Ronan and Erwan Bouroullec

Bringing together contrasting materials and a simple form, Ronan and Erwan Bouroullec have created a statement sofa that offers solidity, versatility, comfort and contemporary style, with a slim steel frame and deep upholstery. 

For fans of contemporary design, Ronan and Erwan Bouroullec need little introduction. The Bouroullecs are unbound by the conventional parameters of furniture design, extending out into exhibitions, installations, pavilions and small architectural projects. Each of their designs reflects an awareness of the use of space. Over the past 20 years, the brothers have made a name for themselves with designs that express a carefully considered balance between the rational and the emotional – an approach that is perhaps reflected in their decision to maintain a studio in Paris and a workshop in Brittany, where they grew up. This relationship is echoed in the combination of industrial materials, design languages and traditional craftsmanship in their work, or as Ronan puts it, the “elementary, almost ancestral, manufacturing methods which produce diversity”. Each design is an attempt to find something new, by revising an archetypal structure or through innovations in technology and manufacturing, and – despite usually knowing where they want to get to with a project – they embrace a kind of naivety towards their objects and spaces wherever possible.

The unlikely inspiration

“There never is a precise source of inspiration in any of our designs, even if obvious references can be found in each of them,” explains Ronan. “In particular, our diverse and common passions for Native American objects, American design, but also medieval design, and of course furniture by Prouvé, Perriand, Le Corbusier, architecture, and Japanese design.”

Today, the Bouroullec brothers are among a handful of names regularly cited by other designers around the world as a reference and inspiration. With their time stretched between manufacturers and clients all over the world, pinning the designers down for a studio visit can be hard work. But the relationship between the Bouroullecs and Established & Sons is not just work – it’s a long-standing friendship that has been built over ten years and three collaborations, developed in “absolute and total harmony” explains Ronan.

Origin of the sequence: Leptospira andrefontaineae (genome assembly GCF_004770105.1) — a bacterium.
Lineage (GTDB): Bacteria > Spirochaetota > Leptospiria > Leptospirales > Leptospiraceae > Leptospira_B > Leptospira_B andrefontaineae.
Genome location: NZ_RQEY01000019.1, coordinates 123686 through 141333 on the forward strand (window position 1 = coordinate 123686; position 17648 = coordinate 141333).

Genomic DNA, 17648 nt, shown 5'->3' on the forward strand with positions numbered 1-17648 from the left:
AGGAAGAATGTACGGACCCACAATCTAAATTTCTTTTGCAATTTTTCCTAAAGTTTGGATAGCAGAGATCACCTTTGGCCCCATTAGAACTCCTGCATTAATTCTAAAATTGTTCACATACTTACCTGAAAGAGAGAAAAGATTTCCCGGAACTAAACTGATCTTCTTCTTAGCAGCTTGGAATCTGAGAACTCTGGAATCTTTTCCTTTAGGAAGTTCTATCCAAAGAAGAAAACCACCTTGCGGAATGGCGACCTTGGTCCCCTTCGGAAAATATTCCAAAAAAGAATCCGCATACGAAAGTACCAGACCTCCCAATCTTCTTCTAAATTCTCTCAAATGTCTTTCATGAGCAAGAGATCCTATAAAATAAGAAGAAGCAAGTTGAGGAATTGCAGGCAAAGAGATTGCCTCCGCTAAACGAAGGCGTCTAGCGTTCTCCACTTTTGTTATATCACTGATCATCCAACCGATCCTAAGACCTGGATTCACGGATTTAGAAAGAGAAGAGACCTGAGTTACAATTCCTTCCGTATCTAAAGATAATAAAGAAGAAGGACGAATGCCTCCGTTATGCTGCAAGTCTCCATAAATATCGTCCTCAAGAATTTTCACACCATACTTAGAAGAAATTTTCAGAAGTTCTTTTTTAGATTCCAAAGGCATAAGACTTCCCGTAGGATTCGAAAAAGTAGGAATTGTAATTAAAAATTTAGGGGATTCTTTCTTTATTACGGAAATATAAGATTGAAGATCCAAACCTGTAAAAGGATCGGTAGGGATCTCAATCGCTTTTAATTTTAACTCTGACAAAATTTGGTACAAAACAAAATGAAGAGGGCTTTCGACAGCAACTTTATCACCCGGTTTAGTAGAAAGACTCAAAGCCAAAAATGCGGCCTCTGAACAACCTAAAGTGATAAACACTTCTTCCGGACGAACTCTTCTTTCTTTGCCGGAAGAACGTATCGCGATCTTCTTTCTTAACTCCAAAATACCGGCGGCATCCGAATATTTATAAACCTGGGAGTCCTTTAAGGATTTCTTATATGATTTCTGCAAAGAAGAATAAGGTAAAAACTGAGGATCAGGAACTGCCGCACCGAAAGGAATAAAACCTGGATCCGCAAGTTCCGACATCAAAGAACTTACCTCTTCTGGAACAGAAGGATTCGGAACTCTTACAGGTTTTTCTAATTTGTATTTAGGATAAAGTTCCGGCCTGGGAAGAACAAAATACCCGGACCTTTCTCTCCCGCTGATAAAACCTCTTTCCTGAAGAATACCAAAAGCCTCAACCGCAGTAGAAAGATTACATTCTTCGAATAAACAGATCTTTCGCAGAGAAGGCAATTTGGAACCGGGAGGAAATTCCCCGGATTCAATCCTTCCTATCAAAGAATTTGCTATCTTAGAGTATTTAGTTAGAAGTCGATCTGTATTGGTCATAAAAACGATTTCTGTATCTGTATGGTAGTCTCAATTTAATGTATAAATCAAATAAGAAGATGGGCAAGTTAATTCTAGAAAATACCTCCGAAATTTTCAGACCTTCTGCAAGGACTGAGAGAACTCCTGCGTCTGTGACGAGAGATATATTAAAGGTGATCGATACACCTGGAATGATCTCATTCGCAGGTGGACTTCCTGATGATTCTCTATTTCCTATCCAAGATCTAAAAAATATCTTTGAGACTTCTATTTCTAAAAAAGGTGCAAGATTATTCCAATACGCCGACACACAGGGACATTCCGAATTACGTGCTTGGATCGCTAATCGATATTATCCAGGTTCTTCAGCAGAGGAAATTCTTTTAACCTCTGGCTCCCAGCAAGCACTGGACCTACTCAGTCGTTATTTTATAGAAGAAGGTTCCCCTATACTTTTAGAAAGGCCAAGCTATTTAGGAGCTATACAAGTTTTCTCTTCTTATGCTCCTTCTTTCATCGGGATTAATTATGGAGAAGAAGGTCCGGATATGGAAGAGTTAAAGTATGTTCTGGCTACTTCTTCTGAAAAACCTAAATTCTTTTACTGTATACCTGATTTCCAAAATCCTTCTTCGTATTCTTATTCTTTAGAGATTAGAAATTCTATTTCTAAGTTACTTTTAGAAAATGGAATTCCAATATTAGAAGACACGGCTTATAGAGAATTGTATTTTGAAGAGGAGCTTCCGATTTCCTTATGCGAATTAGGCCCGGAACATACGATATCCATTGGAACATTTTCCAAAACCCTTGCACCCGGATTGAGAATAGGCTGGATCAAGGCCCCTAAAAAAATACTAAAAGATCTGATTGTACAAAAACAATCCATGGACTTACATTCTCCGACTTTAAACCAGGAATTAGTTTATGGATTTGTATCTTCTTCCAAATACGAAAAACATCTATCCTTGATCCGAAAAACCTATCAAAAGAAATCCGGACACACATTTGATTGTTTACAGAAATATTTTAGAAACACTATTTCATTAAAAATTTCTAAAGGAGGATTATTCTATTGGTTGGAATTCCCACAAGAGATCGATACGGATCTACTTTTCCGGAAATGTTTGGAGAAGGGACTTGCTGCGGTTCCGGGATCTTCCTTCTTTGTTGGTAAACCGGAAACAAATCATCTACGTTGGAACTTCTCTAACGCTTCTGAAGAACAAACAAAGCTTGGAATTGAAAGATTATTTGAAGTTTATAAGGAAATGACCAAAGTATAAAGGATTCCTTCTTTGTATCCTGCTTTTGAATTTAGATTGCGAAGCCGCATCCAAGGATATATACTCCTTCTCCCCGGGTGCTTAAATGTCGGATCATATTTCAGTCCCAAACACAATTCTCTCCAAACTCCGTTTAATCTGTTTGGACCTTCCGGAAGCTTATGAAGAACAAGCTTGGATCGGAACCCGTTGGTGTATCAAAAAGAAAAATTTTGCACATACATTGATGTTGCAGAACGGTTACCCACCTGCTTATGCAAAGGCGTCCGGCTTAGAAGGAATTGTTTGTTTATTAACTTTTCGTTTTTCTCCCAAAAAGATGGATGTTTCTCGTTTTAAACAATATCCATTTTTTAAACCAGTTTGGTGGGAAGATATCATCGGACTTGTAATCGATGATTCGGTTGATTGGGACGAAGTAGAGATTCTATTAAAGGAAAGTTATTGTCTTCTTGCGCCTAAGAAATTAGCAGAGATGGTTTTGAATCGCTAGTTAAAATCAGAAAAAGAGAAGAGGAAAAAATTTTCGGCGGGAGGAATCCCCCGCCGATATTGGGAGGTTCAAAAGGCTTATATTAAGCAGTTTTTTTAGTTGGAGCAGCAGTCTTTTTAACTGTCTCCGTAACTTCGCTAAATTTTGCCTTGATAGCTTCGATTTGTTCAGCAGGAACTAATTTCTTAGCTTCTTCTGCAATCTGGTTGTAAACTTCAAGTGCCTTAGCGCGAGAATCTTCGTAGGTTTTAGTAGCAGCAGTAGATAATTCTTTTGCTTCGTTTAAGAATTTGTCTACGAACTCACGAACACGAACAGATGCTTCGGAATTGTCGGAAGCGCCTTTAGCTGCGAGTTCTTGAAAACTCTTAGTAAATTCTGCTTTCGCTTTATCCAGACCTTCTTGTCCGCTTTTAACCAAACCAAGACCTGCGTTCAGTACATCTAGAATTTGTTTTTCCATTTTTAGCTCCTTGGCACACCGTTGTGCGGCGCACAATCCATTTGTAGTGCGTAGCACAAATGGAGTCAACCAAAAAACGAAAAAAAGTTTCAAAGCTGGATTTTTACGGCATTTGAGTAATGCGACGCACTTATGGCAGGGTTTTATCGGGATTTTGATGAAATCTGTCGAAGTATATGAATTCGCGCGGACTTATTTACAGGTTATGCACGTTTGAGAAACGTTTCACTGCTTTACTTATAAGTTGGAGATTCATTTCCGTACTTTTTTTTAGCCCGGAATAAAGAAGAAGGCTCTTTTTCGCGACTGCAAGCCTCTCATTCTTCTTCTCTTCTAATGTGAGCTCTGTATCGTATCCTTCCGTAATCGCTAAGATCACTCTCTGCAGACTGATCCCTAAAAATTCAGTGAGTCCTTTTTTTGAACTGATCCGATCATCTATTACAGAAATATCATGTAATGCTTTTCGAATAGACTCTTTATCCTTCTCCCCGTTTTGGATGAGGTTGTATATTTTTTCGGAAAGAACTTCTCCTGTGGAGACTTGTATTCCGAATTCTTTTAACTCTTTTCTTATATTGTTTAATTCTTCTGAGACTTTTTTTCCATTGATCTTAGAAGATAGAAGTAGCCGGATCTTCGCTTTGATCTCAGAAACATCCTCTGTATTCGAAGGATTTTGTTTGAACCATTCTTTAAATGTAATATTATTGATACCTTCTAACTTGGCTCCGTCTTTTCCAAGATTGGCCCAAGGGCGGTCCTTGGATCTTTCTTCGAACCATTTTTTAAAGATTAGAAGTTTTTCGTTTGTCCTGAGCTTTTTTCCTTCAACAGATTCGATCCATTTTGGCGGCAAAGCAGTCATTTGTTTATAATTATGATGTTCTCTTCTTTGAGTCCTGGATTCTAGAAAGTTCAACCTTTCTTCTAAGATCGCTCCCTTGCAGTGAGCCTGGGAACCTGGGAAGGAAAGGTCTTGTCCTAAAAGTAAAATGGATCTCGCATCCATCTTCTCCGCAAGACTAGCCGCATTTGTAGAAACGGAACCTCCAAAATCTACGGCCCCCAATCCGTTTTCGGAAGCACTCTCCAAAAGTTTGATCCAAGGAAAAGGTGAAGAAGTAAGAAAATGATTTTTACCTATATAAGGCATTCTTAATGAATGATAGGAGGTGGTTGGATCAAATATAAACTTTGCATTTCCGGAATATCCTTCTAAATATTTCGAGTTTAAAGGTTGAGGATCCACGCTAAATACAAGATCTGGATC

“In general, we work with very few furniture companies,” says Ronan. “With Established & Sons, we see that we share the same philosophy, the same passion for creative freedom, for constructive rigour, for a certain form of freshness, away from purely industrial and marketing criteria.”

For Established & Sons’ 2018 collection, launching at Milan design week, the brothers have created Cassette, a sofa that has been four years in the making. It is an evolution of a basic principle that was explored with one of those earlier collaborations, the Quilt sofa from 2009. Now a 21st-century design classic, the honeycomb-upholstered Quilt grew out of the idea of creating a seat that was as welcoming as a duvet or a blanket. Quilt offered the best of two worlds in Erwan’s eyes: “There are two kinds of sofas: there are the Italian sofas; the design sofa which is quite often not so comfortable with a low back and flat surface. It is incredibly clean and it is for the white cube apartment. And then you see the local sofa; it is more comfortable, usually the form and the padding is bad quality but it will have a high back, a good profile. I think in the design world things can 53 become a little too formal and lost. We are more interested in bringing a particular comfort and creating something that at least will hold a lot of the body.”

At first glance, the relationship between Cassette and Quilt might not be obvious. Where Quilt has curves and is covered in plush, bouncy upholstery, Cassette has straight lines, with an entirely exposed structure and deep, rectangular cushions. But it offers a different kind of flexibility – Ronan suggests taking the generous cushions off the sofa and arranging them on the floor to create a bed – and there is no compromise on comfort.

“Between Quilt and Cassette, it is not obvious which one is the most comfortable,” says Ronan. “In French, a cassette means a small box in which to lock up something precious. A sort of case, a cocoon. This is our message with this sofa. To make it a kind of alcove, a sofa to gather on.”

“We first thought of the project four years ago, and it stuck in a corner of our minds, as is often the case,” he explains. “The idea with Erwan was to create a sofa, but most of all something new, very uncomplicated, very different, and that would look nothing like what we had done so far. Cassette is a complete and transversal object, a condensed precision.”